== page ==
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Archive for March 18th, 2015

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© 2015 by James Clark

      I want to begin dealing with this fairly recent film, having already attained to august singularity status in the eyes of legions of film folks, by committing the heresy of, while recognizing it to be a very fine product, identifying it as a witty and ardent contribution to a long-standing vigil by a large crowd of filmmakers many of whom have brought to us even more fertile overtures which have gone largely unnoticed. One of those devotees not having been ignored was Stanley Kubrick. One of his contributions to that comprehensive concern, namely, 2001, Space Odyssey (1968) finds itself right up there with There Will Be Blood (2007) as an object of flat-out worship. There Will Be Blood is essentially a remake of Space Odyssey. It takes a run, in light of Kubrick’s Dave coming up short despite Herculean intensity, within a panoramically vast imperative bearing down on all of us, not only Americans and their difficulties with couth (perhaps the germ of the huge love affair for this film deriving from its brush with satanic materialism and inefficient Christianity).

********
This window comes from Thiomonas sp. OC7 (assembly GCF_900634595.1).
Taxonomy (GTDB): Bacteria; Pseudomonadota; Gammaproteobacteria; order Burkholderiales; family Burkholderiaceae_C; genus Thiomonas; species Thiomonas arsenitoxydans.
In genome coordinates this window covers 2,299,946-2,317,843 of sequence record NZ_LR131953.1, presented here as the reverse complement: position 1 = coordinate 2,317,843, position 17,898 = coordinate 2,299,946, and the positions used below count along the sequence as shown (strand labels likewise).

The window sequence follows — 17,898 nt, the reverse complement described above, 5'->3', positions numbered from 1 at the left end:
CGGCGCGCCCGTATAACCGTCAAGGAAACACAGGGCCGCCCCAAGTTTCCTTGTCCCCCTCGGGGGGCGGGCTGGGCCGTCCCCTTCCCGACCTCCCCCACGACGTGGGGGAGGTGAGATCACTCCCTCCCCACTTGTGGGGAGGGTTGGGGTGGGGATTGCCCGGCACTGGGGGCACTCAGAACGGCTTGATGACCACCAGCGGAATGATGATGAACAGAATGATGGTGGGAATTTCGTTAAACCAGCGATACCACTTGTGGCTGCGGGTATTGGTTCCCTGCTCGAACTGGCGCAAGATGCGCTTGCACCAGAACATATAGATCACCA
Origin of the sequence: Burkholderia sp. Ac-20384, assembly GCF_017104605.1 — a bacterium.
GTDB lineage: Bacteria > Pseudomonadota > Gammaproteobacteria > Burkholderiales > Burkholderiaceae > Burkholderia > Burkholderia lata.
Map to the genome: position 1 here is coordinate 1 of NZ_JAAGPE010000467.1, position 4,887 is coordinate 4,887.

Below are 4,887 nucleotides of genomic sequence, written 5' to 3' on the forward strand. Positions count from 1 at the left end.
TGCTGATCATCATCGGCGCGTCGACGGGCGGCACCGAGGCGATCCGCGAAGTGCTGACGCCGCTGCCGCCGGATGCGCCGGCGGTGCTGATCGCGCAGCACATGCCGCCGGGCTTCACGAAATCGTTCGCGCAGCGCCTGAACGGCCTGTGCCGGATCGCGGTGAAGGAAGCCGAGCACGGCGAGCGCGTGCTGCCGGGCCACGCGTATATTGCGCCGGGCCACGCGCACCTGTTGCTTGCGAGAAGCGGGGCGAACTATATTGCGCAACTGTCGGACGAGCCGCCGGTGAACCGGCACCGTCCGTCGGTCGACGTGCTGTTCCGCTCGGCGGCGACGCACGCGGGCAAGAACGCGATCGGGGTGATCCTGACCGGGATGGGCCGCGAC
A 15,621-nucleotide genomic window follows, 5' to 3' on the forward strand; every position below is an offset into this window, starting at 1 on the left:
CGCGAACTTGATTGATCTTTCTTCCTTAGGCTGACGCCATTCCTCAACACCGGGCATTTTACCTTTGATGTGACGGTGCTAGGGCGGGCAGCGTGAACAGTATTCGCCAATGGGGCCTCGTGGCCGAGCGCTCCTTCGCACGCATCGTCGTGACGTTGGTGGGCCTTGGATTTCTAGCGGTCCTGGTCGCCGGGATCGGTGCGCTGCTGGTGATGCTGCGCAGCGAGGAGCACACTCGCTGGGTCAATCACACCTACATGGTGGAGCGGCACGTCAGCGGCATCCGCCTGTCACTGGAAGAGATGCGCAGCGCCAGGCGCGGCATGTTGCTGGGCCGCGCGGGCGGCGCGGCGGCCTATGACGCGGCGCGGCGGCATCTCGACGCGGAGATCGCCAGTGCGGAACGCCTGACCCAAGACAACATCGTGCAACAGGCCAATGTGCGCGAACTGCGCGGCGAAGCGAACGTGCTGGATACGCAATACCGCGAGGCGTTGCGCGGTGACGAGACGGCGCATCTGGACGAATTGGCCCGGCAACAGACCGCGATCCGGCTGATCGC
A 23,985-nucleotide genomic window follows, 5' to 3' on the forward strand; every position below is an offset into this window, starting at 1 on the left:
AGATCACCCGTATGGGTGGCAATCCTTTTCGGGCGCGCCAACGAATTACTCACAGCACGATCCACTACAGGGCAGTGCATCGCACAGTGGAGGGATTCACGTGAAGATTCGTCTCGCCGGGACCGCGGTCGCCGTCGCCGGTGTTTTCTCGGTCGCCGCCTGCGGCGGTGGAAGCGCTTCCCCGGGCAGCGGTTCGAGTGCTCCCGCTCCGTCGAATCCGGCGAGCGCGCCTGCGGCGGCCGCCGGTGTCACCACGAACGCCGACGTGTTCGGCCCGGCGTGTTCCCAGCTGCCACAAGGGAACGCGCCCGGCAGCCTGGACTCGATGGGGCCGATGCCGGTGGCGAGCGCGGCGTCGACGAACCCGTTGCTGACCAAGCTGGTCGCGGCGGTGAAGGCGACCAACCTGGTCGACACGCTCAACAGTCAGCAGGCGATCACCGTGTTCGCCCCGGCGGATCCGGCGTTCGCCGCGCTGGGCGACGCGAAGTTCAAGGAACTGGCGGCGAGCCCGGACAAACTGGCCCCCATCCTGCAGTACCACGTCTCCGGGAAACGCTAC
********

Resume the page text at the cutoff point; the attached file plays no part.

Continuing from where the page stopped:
The writing and cinematic force behind this love-fest turns out to be an inspired explorer of the rich lodes of headway buried in the more or less accessible vaults of art works from recent and distant times. So it is that Anderson sends to us, in There Will Be Blood, a scenario that opens with a barely discernible but soon palpably urgent ringing which reveals more complex structure on the order of that increasingly higher volume and an increasingly high pitch, culminating in an eruption of sound. That jolt lifts the initial entropic optics of dull rocky desert to the point of far more radiant light and touches of green and yellow in the hitherto grim terrain, in addition to which showing the grey hills nearby to have texture and subtle appeal. The high tension aural motif continues over a cut to a creature powerfully chopping away with a pickaxe at the enclosing walls of a dark rocky cave. His historical position, as far as we can see at this murky point, lies somewhere between frantic primeval apes and authoritative high-tech high-flyers. The pit where he toils is untouched by speech—he being, in contrast to those apes we know, alone—and after the ringing subsides we find a similar function arising in sparks shooting from the collision of steel and rock, from the carnal effort. The intensity of his eyes (as he examines a rock), picking up what light has made his way down, is arresting. His beard is full, his hair thick and long and his tan-colored hat (which he puts on after the digging is done and he heads upwards, clambering and pulling powerfully on a rope) gives his head a roundedness. On the surface, night having fallen, he squats morosely and pulls a blanket across his chest. Wisps of his fire show at the bottom of the screen. The wind howls, there is thunder and lightning in the distance and then the date 1898, in neo-Gothic style, appears. Back to work, now by candle light, he with hammer and crowbar dislodges a small piece and examines it, finding there traces of silver. He places a stick of dynamite at the promising area and the flame of the explosive challenges the inert rock. Climbing up he encounters radiant sunshine and blue sky (giving us pause). He struggles to bring up his samples by pulling and failing twice to manage the load. (The dark vertical container being somewhat, in shape if not size or texture, like the monolith administering to the apes. A distant aftermath of this early struggle delivers to us another such arresting configuration—an oil well tower exploding and sending up a huge shaft of black smoke, and then being superseded by raging, devastating, angry flames.) The explosion, far down, suspends that focus and after the dust clears he heads down to check the vein. In his haste he misses a rung and plunges downward. We see his fall from below with an intense light in the zone of the opening to the sky—a fiery figure melding for a microsecond with the play of light. All goes black as his falling body covers our outlook. He wakes up crying in pain with a deep, wild animal timbre. He gasps and a sound like “No” comes through. Looking upward his eyes catch whatever light is to be had in his bind—a link to the apes and that leopard. The low growl of his pain also brings them onstream.) Soon he’s dragging himself up by a rope (this bid invested with more strength than those bids at the surface.) Just before that he has the presence of mind to spit on one of the rocks broken off by the explosion. The silver there braces him and he places a small rock into his shirt near his heart. Agile as an ape, his three long functioning limbs at full capacity, he heads upward. And as he does, he’s joined by steadily heightened and modulated calling, becoming increasingly excited as he negotiates the terrain on his back, pulling himself along with his uninjured leg and his two arms and hands. This crescendo develops from ringing to a siren, revealing traces of conscious imploring. The sonic apparition not only intensifies into jangling high notes, but there is a harmonic quality, elements of high and low somehow rewarding him for his courage. This new component touches upon voices, wild and resonant. At the assayers, while the staff checks out his finds and he remains on his back on the floor, the song of tribute and encouragement continues. There is a human-like sensibility in the lower registers of this extraordinary patterning linking to an extraordinary feat of heart. (Most viewers, it seems, see the protagonist as entirely lacking heart, apparently stricken with an American virus, and thus an opportunity to wallow in hatred and smug self-righteousness.) (more…)

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